Joining the four living creatures and the twenty-four elders are hundreds of millions of angels joining the chorus. The words that are used in the text indicates that there's a huge number of angels. And they all are worshiping Jesus Christ with a loud voice. The volume of praise in this scene is deafening. To get a sense of what is happening here, I want for us, a congregation of a hundred to say verse 12 together in unison. As you say it, I want all of you to say it with a loud voice. "Worthy is the Lamb who was slain, to receive power and wealth and wisdom and might and honor and glory and blessing." As loud as that sounds, it still doesn't compare to the volume of praise in heaven. And, there’s more. Verse 13 says, "And I heard every creature in heaven and on earth and under the earth and in the sea, and all that is in them saying, ‘To him who sits on the throne and to the Lamb be blessing and honor and glory and might forever and ever!’" The volume of the praise offered up to Jesus Christ is increased. Joining the heavenly chorus is the earthly chorus. Every creature that God has ever made is joining in this chorus, saying, "To him who sits on the throne and to the Lamb be blessing and honor and glory and might forever and ever!" Of this scene, Simon Kistemaker said,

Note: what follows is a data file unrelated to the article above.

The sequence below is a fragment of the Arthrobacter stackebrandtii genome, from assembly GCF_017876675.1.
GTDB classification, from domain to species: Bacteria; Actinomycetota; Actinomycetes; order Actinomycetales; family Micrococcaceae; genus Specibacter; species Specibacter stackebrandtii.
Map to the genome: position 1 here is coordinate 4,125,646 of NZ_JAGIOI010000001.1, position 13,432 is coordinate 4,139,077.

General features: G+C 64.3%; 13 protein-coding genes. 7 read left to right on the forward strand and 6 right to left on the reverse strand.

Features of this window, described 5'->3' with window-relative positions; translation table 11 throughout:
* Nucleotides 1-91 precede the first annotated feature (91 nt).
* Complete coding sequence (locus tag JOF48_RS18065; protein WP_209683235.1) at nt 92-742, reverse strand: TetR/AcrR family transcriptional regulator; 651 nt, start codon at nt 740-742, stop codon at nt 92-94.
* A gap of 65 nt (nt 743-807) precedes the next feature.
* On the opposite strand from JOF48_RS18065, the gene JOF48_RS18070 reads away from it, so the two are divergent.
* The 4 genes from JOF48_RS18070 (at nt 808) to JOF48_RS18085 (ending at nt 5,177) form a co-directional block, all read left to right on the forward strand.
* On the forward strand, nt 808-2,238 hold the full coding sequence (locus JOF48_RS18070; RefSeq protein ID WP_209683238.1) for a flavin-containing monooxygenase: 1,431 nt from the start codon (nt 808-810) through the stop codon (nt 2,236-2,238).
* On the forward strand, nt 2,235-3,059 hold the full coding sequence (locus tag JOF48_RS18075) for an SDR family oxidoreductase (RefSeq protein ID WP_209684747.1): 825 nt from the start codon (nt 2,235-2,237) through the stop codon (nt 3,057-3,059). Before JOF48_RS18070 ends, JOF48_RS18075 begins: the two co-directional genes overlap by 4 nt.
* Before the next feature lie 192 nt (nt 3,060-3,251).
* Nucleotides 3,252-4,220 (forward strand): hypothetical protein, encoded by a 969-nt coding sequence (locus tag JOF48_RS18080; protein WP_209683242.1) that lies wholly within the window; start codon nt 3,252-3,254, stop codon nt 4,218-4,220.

"All intelligent beings in God’s created universe sing his praises: the saints and angels in heaven, the birds in the sky, God’s people on earth, and all living beings on land and in the sea. The overwhelming chorus of all these voices, in praise to God and to the Lamb, defies human imagination." 4

It’s an amazing scene of worship. Chapter 5 comes to a close in verse 14, "And the four living creatures said, ‘Amen!’ and the elders fell down and worshiped." It’s as if they put their seal and affirmation upon the worship that takes place in heaven. 

As I bring my message this morning to a close, I want for you to notice the object of the worship in heaven. Who is receiving the worship in verse 9? It’s Jesus who is worthy. Who is receiving the worship in verse 12? It is Jesus, the Lamb of God. Who is receiving the worship in verse 13? The one on the throne and the Lamb. This is God Almighty and Jesus. This is as clear a statement that you will find in the Bible for the deity of Jesus Christ. Don’t let anybody ever tell you that you ought not to be worshiping Jesus for He was just a man. In heaven, the focus of worship is upon the Lord God Almighty and upon Jesus Christ, the Lamb of God.